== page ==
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Bangladesh among 20 worst countries for a child to fall sick

Forty years after independence, Bangladesh has come a long way, with economic growth averaging 6 per cent over the last two decades. Yet this week, the country has been listed as one of the 20 worst places in the world for a child to fall sick.

Under a new index drawn up by Save the Children, Bangladesh ranks 19th from bottom in a group of twenty countries where there are less than 3 health workers for every 1,000 people. According to the international charity, children in these countries are five times more likely to die than youngsters living in places higher up the list.

The index has been launched before this month’s United Nations (UN) General Assembly, when Save the Children will be highlighting how a shortage of health workers affects the chances of a child’s survival. The country rankings are based on three factors – how many health workers there are (including their reach and impact), the proportion of children receiving vaccinations and the rates of birth-attendance by a skilled professional.

Bangladesh has made huge progress in lowering child mortality rates. In 1990, 148 children under 5 died for every 1,000 live births. By 2009, this mortality rate had dropped drastically to just 52 children in every 1,000. And Bangladesh is on track to achieve its UN Millennium Development Goal of reducing child deaths by two thirds. A Save the Children spokesperson said it was therefore surprising to find the country ranked in the bottom 20 of the new index.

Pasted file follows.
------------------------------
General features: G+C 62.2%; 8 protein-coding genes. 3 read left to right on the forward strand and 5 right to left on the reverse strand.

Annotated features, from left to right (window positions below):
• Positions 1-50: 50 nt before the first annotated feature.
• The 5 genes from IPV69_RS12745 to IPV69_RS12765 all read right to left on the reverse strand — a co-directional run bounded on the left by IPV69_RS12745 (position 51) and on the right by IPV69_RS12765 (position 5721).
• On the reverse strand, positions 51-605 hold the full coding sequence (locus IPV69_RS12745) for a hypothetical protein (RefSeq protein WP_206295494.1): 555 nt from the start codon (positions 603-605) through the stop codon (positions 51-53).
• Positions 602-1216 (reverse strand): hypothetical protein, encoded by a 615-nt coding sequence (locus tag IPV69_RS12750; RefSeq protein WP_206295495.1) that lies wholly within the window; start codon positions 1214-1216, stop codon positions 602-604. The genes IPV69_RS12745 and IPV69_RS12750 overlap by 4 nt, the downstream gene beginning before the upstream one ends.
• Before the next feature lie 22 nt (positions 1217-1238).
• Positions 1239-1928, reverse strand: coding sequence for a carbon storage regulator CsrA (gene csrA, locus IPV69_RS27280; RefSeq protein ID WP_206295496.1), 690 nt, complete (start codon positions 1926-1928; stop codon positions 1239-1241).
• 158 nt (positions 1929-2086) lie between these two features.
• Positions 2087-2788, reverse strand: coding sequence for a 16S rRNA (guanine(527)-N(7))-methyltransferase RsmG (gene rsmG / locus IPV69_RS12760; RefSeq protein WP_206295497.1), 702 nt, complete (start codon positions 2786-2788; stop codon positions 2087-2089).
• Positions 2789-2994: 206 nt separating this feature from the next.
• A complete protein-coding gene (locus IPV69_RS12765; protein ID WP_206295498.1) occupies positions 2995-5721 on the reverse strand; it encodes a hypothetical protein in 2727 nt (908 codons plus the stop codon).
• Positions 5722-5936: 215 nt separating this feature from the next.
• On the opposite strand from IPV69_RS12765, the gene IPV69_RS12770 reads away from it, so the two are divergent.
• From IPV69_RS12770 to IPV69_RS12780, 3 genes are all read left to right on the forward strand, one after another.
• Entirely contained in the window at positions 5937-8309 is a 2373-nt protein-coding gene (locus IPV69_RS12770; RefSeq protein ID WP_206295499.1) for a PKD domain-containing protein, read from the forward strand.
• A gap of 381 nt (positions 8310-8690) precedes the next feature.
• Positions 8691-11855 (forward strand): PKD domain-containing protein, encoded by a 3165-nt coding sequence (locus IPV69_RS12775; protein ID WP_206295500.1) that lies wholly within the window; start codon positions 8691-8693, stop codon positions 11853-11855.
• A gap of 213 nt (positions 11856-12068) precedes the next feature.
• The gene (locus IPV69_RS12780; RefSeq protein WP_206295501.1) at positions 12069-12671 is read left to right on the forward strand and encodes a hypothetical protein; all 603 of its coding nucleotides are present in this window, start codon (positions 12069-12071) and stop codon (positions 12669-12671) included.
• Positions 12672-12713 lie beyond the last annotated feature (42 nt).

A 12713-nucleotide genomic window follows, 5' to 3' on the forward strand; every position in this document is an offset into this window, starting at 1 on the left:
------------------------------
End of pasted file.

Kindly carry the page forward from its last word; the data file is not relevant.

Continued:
The reason is mainly due to the low rates of skilled birth-attendance in Bangladesh. According to the latest statistics from the World Health Organisation (WHO), only 18 per cent of births in the country are attended by a trained health professional. The country as a whole has just 40,000 nurses and midwifery workers, which equates to less than 3 trained professionals for every 10,000 Bangladeshis

Save the Children will be lobbying world leaders in two weeks time when they attend the UN’s annual meeting in New York. The charity wants more countries to commit to spending 15 per cent of their national budgets on healthcare and for governments to recruit more health workers. A spokesperson for Save the Children summed up the current crisis by saying “no mother should have to watch helplessly as her child grows sick and dies, simply because there is no one trained to help.”

Laurinda Luffman signature